For instance, since 2016 HP has required that all its brand paper comes from recycled or certified sources. In 2020 this was extended to paper-based packaging for home and office printers and supplies, PCs and displays. Our goal is now to be Forest Positive by 2030, counteracting deforestation for non-HP paper used in our products and print services.[5]

Innovation in packaging is also making a difference. 100% compostable chitin-based materials are a recent development, while 3D-printed moulded fibre tooling can drive eco-packaging at scale. Printing advancements, including printing directly onto product shipment boxes and using water-based inks can drive additional benefits. HP aims to eliminate 75% of single-use plastic packaging by 2025 compared to 2018―with a 55% reduction achieved by 2022.[6]  Counteracted deforestation for 32% of all paper used in HP products and services toward goal of 100%.

Reduce waste, boost lifespan

Energy usage is a crucial factor for electronic devices, but it can be confusing for consumers. Organisations like ENERGY STAR, TCO, and Blue Angel can help consumers make informed choices. Along with comparison tools, manufacturers can assist with clear and accurate information on labels, packaging, and marketing materials.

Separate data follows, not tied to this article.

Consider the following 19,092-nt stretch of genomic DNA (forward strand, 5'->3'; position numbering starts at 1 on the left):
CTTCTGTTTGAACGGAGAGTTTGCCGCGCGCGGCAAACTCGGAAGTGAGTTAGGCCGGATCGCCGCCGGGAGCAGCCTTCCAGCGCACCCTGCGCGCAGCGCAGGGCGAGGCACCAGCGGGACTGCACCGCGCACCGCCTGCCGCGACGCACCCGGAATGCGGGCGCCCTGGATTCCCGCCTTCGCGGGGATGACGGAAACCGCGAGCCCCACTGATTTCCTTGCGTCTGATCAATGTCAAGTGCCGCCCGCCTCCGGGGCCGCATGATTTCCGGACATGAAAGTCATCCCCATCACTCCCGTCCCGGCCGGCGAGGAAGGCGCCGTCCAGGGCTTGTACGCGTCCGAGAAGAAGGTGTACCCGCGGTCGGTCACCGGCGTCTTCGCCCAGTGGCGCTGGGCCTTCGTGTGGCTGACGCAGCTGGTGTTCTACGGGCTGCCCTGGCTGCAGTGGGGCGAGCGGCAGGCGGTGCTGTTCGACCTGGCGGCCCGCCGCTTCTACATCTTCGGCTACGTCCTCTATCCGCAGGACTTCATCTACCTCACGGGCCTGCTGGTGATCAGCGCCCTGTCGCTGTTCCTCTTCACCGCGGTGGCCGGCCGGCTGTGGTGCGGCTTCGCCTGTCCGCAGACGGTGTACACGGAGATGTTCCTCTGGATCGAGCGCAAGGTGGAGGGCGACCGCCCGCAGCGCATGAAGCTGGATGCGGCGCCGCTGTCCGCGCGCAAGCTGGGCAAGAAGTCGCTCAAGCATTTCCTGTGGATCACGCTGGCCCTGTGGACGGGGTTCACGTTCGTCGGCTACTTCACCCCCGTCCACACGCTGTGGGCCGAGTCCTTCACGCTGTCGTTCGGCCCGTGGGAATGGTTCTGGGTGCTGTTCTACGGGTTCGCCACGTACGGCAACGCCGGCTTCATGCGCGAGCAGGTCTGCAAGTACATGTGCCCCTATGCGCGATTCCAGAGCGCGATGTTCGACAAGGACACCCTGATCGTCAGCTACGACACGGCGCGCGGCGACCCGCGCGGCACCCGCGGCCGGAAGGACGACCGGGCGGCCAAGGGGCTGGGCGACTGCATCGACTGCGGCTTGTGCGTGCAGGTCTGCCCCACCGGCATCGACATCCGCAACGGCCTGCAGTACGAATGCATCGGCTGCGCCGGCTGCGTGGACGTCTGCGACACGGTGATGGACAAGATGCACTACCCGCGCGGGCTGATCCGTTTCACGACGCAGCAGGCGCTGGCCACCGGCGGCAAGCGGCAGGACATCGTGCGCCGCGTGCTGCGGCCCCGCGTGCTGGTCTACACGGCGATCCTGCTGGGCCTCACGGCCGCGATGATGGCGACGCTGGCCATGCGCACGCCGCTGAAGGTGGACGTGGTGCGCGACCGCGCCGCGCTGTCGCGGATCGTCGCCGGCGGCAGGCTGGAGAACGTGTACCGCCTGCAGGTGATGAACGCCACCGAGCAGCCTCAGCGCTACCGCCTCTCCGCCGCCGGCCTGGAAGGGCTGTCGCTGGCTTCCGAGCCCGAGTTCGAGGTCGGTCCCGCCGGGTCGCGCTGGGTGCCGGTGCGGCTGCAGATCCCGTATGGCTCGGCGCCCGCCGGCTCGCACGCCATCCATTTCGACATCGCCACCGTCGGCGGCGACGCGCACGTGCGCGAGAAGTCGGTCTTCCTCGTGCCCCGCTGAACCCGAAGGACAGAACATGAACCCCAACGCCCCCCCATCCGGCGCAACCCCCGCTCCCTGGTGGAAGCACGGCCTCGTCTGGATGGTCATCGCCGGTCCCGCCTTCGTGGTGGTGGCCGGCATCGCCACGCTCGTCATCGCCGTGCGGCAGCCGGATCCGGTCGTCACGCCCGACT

Companies can capture more value from natural resources and reduce impact by offering optimisation, maintenance, and renewal services. HP does this by providing free service documentation for most products, a self-repair webpage, and a parts store for products. HP Renew Services also helps customers securely recover and repurpose or recycle end-of-use devices.[7]

Responsible companies aim to recover and reuse products when customers no longer need them. As-a-service models can improve customer experiences while promoting circularity through company-led takeback.

1 billion reasons for closed-loop recycling

Closed-loop recycling plays a critical role in circularity, and HP has various initiatives to support it. For example, HP’s Planet Partners program helps ensure that ink and toner cartridges do not end up in landfills. By the end of 2022, over 1 billion HP print cartridges had been returned this way. Meanwhile, HP’s EvoCyle toner cartridges, incorporating reused and recycled components from Original HP toner cartridges, are helping customers in France, Germany, and the UK meet sustainability goals.[8]

We are also getting better at reusing a much broader range of materials. For example, you might find bio-derived content such as coffee grounds in monitors or cooking oil in laptop covers.